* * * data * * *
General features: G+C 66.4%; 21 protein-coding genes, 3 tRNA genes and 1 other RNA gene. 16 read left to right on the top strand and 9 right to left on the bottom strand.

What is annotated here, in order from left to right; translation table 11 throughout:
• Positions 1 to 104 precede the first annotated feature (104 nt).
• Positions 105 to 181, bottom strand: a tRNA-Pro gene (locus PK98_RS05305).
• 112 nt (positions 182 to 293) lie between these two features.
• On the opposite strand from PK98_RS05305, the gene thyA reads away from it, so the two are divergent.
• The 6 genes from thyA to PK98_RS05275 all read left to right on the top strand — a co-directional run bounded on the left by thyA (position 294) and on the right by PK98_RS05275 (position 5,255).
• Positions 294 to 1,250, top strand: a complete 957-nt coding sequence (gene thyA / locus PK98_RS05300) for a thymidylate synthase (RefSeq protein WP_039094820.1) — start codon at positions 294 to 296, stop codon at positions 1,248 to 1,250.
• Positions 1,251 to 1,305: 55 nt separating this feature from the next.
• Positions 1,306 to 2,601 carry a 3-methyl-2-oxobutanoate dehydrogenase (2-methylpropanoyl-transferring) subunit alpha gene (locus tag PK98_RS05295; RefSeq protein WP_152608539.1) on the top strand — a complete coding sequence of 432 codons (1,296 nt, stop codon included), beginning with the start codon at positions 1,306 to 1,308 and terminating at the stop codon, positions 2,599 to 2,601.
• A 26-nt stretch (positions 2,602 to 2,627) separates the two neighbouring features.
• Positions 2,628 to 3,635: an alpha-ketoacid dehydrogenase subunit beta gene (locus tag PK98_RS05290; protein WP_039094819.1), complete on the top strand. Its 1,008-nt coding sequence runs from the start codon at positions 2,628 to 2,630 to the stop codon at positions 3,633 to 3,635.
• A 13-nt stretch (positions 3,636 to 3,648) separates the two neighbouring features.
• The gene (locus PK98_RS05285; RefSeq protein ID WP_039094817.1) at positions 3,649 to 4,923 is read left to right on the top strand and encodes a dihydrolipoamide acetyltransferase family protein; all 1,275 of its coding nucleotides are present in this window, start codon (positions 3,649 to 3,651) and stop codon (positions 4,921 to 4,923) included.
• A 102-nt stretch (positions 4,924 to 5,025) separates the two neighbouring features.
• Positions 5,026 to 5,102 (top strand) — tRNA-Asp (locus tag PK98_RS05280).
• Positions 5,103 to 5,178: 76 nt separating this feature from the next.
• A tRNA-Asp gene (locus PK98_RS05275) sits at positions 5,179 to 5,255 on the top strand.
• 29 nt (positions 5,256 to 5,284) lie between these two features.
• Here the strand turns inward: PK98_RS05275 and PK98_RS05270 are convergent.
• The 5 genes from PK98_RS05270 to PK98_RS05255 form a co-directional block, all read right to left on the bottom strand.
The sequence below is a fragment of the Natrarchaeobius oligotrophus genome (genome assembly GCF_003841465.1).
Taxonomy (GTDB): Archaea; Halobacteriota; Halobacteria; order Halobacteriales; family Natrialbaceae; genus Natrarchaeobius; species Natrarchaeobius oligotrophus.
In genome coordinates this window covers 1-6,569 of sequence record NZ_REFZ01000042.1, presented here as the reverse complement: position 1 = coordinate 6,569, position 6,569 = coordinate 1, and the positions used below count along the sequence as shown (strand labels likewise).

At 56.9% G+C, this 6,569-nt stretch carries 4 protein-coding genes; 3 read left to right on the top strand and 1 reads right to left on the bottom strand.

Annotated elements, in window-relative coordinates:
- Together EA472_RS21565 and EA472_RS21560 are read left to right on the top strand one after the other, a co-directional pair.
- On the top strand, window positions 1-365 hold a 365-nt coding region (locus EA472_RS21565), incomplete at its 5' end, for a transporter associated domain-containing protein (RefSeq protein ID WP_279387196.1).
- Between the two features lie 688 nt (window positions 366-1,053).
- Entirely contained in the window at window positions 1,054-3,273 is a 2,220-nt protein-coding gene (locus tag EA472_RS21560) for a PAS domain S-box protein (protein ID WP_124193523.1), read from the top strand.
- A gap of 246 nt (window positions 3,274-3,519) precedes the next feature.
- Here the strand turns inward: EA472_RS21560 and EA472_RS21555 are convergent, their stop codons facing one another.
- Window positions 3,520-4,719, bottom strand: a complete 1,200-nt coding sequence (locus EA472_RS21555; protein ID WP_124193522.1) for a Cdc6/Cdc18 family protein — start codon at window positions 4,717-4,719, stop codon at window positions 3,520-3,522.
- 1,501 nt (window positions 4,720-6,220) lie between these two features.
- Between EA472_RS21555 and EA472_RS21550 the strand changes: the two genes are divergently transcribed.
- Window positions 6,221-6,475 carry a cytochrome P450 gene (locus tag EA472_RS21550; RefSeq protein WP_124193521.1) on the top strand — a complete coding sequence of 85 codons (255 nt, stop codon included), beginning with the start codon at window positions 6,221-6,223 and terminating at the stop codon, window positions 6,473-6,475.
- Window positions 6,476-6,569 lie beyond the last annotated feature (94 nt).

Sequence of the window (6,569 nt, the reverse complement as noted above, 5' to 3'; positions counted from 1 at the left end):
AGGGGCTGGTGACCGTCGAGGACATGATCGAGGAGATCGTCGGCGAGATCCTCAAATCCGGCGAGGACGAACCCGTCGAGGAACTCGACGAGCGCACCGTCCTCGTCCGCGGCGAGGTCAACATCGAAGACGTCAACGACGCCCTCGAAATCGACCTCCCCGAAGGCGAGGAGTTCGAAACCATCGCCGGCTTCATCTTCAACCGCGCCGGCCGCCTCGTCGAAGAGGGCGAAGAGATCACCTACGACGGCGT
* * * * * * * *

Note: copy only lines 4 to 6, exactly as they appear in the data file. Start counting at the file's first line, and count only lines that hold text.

• Positions 105 to 181, bottom strand: a tRNA-Pro gene (locus PK98_RS05305).
• 112 nt (positions 182 to 293) lie between these two features.
• On the opposite strand from PK98_RS05305, the gene thyA reads away from it, so the two are divergent.